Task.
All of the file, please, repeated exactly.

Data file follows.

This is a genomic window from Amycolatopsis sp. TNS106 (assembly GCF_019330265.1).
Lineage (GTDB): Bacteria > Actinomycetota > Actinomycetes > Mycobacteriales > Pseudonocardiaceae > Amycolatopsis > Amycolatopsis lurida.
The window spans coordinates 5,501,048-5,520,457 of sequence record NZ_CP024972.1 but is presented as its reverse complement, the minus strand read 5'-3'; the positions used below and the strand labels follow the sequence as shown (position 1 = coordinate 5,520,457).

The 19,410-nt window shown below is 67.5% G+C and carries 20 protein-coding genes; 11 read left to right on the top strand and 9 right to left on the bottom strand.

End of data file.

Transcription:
This is a genomic window from Amycolatopsis sp. TNS106 (assembly GCF_019330265.1).
Lineage (GTDB): Bacteria > Actinomycetota > Actinomycetes > Mycobacteriales > Pseudonocardiaceae > Amycolatopsis > Amycolatopsis lurida.
The window spans coordinates 5,501,048-5,520,457 of sequence record NZ_CP024972.1 but is presented as its reverse complement, the minus strand read 5'-3'; the positions used below and the strand labels follow the sequence as shown (position 1 = coordinate 5,520,457).

The 19,410-nt window shown below is 67.5% G+C and carries 20 protein-coding genes; 11 read left to right on the top strand and 9 right to left on the bottom strand.